Secondly, many studies suggest an academic excellence amongst homeschooled children. The Homeschooling Achievement, (a compilation of studies published by the HSLDA (Home School Legal Defense Association), has supported this claim. The booklet of studies summarised research in 1997 by Ray and the 1999 Rudner study. It showed that among the homeschooled children who took the tests, the average homeschooled student outperformed children from public schools by 30 – 37 percent across all subjects. The study noted however, that the research was not necessarily representative of all homeschoolers and isn’t a comparison with other schooling methods (

A further study in 2008, (Ray, Brian, 2009), found that out of 11,739 homeschooled students,, 37% scored above their peers in public schools on standardised tests.

R. J. Silverman (2005), also noted that on average, homeschooled students score at or above the national average on standardised tests.

Like any education method however, homeschooling is not without its critics. Professor R. Reich from Stanford University, who wrote, The Civic perils of Homeschooling, (2002), claims that homeschooling runs the risk of producing biased students, as some parents see the education of their children as something under their control and no one else’s.

Other critics claim that the studies showing that homeschooled children perform better on standardised tests do not compare with the mandatory public school testing, (R. Brian, 2009).

Another and often cited criticism is the perceived lack of socialisation of homeschooled children. Research however, seems to suggest that this is a perceived, rather than an actual issue. R. Silverman noted that studies have revealed that 98% of homeschooled children participate in one or more activities outside the home. Similarly, in 2003, the National Home Education Research Institute conducted a survey of 7,300 adults form the US who had been homeschooled, for more than seven years. Their findings showed that:

  • 71% participated in an ongoing community service, compared to 37% of U.S. adults of similar ages from a traditional education background.
  • Homeschooled graduates vote in much higher percentages than their peers. 76% of those surveyed between the ages of 18 and 24 voted within the last 5 years, compared with 29% of their peers.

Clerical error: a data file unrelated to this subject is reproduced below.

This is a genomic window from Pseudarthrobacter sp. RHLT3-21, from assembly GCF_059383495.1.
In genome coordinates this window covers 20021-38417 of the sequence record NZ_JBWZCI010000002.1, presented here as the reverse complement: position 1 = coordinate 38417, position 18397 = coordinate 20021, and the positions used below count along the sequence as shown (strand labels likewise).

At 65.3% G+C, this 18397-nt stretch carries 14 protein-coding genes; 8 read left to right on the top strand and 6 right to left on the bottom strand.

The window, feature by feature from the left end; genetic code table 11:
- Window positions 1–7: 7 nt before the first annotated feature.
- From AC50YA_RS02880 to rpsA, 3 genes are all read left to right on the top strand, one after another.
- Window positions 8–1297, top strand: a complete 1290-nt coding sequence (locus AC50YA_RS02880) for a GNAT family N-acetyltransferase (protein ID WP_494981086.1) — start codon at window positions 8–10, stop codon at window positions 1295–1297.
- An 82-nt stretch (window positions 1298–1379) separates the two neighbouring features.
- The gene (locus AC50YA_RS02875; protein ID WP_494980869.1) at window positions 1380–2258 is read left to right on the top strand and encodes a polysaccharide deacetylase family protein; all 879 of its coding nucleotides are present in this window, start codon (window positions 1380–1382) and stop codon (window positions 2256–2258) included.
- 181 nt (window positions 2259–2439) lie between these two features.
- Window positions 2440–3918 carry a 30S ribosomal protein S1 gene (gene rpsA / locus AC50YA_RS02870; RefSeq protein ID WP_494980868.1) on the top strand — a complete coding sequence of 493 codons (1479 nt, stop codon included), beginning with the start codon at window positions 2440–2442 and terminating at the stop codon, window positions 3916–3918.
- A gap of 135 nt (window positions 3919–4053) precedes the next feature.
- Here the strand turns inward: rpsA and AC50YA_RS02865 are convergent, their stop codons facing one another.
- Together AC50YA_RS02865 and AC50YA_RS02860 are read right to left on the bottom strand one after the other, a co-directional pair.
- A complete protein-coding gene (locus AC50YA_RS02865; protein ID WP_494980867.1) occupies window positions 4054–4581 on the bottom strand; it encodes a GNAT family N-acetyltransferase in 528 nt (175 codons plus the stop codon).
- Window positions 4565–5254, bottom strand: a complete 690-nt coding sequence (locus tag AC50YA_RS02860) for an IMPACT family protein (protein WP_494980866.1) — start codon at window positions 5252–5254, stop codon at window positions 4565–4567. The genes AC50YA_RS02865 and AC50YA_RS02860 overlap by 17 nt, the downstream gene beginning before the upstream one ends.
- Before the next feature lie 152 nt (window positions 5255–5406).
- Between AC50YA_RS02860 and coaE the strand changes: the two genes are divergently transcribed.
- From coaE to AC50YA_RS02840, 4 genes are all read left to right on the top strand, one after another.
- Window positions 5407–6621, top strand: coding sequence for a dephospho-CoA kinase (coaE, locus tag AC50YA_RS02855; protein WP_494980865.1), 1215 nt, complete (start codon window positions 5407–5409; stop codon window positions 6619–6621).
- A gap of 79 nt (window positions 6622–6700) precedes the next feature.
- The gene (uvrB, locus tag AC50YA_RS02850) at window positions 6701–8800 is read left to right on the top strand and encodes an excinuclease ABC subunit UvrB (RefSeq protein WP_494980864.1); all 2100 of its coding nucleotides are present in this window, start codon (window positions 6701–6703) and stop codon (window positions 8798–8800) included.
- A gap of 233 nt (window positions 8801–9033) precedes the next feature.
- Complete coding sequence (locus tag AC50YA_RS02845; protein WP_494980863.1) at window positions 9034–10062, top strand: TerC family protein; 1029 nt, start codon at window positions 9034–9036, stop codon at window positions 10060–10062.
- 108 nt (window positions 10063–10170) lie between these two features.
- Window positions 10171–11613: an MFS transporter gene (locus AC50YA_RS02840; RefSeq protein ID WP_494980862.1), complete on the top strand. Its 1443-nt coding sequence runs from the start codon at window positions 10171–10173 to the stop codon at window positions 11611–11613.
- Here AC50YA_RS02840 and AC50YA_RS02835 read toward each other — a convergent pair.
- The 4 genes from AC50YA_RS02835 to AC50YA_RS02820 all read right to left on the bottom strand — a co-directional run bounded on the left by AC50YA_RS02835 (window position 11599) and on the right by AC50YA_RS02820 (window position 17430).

• 58.9% report that they are ‘very happy’ with life, compared with 27.6% for the
    general US population.

Is homeschooling right for my family?

As with deciding what school to send your child to, choosing to homeschool your child is a personal choice for the family. As we’ve seen from the research, the majority of homeschooled children appear to excel academically and have no issues with socialisation. But a parent would also need to consider a wide range of other factors in order to see if it is right for them.

The following set of key questions are aimed at helping parents to look closely at what homeschooling entails and whether it’s right for them. It can be downloaded from the resource library, which can be accessed here.

Some final thoughts…

Choosing to homeschool is a personal choice for any family. The research is interesting and I think serves to alleviate many of the concerns parents may have. It’s a route that we have not gone down and don’t have any plans to. However, I find it to be of great comfort, that should any situation arise where sending our daughter to the local school isn’t feasible, I would have the option to homeschool her until whatever the situation was, was resolved.

Over to you…

The question, ‘is homeschooling right for my family?, is a significant decision for children and parents alike. Are you homeschooling or thinking about homeschooling? I’d love to hear about your experiences or any questions you may have in the comments below.